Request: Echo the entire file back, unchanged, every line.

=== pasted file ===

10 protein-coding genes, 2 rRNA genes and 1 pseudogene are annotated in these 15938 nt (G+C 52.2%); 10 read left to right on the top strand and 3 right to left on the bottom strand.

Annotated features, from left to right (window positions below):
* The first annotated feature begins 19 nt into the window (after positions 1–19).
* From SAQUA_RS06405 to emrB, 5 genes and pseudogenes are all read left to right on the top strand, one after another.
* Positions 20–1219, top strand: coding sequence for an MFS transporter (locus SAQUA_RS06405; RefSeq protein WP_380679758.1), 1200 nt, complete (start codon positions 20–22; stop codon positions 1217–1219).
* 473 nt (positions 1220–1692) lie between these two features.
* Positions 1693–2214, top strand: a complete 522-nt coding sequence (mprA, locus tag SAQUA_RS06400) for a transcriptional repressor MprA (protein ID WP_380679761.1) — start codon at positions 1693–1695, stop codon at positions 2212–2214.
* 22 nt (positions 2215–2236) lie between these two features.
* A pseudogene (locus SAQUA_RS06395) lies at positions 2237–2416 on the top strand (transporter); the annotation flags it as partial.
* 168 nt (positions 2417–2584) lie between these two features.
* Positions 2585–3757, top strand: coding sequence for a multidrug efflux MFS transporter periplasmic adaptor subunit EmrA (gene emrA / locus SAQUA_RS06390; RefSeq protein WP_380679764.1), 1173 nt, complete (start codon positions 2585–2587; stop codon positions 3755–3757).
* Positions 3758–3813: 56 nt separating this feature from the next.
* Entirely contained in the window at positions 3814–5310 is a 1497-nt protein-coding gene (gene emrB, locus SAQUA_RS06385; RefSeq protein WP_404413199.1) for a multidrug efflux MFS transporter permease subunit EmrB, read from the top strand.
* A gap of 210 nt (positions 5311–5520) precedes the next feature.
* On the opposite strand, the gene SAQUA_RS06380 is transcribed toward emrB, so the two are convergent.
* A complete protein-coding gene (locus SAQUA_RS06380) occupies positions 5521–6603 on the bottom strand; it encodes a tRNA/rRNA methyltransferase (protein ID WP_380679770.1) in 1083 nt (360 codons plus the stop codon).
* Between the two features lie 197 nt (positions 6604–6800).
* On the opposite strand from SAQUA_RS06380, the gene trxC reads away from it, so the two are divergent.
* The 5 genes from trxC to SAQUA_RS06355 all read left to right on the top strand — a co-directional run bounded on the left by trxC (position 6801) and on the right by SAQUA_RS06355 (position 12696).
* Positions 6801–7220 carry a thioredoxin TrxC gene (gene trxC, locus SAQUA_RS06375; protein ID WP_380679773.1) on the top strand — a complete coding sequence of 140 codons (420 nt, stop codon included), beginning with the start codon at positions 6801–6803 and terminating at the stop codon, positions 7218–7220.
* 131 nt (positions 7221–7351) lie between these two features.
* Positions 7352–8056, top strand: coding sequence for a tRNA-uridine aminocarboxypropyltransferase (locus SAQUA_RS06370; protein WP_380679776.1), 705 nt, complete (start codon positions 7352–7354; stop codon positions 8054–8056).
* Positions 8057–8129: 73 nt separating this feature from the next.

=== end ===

10 protein-coding genes, 2 rRNA genes and 1 pseudogene are annotated in these 15938 nt (G+C 52.2%); 10 read left to right on the top strand and 3 right to left on the bottom strand.

Annotated features, from left to right (window positions below):
* The first annotated feature begins 19 nt into the window (after positions 1–19).
* From SAQUA_RS06405 to emrB, 5 genes and pseudogenes are all read left to right on the top strand, one after another.
* Positions 20–1219, top strand: coding sequence for an MFS transporter (locus SAQUA_RS06405; RefSeq protein WP_380679758.1), 1200 nt, complete (start codon positions 20–22; stop codon positions 1217–1219).
* 473 nt (positions 1220–1692) lie between these two features.
* Positions 1693–2214, top strand: a complete 522-nt coding sequence (mprA, locus tag SAQUA_RS06400) for a transcriptional repressor MprA (protein ID WP_380679761.1) — start codon at positions 1693–1695, stop codon at positions 2212–2214.
* 22 nt (positions 2215–2236) lie between these two features.
* A pseudogene (locus SAQUA_RS06395) lies at positions 2237–2416 on the top strand (transporter); the annotation flags it as partial.
* 168 nt (positions 2417–2584) lie between these two features.
* Positions 2585–3757, top strand: coding sequence for a multidrug efflux MFS transporter periplasmic adaptor subunit EmrA (gene emrA / locus SAQUA_RS06390; RefSeq protein WP_380679764.1), 1173 nt, complete (start codon positions 2585–2587; stop codon positions 3755–3757).
* Positions 3758–3813: 56 nt separating this feature from the next.
* Entirely contained in the window at positions 3814–5310 is a 1497-nt protein-coding gene (gene emrB, locus SAQUA_RS06385; RefSeq protein WP_404413199.1) for a multidrug efflux MFS transporter permease subunit EmrB, read from the top strand.
* A gap of 210 nt (positions 5311–5520) precedes the next feature.
* On the opposite strand, the gene SAQUA_RS06380 is transcribed toward emrB, so the two are convergent.
* A complete protein-coding gene (locus SAQUA_RS06380) occupies positions 5521–6603 on the bottom strand; it encodes a tRNA/rRNA methyltransferase (protein ID WP_380679770.1) in 1083 nt (360 codons plus the stop codon).
* Between the two features lie 197 nt (positions 6604–6800).
* On the opposite strand from SAQUA_RS06380, the gene trxC reads away from it, so the two are divergent.
* The 5 genes from trxC to SAQUA_RS06355 all read left to right on the top strand — a co-directional run bounded on the left by trxC (position 6801) and on the right by SAQUA_RS06355 (position 12696).
* Positions 6801–7220 carry a thioredoxin TrxC gene (gene trxC, locus SAQUA_RS06375; protein ID WP_380679773.1) on the top strand — a complete coding sequence of 140 codons (420 nt, stop codon included), beginning with the start codon at positions 6801–6803 and terminating at the stop codon, positions 7218–7220.
* 131 nt (positions 7221–7351) lie between these two features.
* Positions 7352–8056, top strand: coding sequence for a tRNA-uridine aminocarboxypropyltransferase (locus SAQUA_RS06370; protein WP_380679776.1), 705 nt, complete (start codon positions 7352–7354; stop codon positions 8054–8056).
* Positions 8057–8129: 73 nt separating this feature from the next.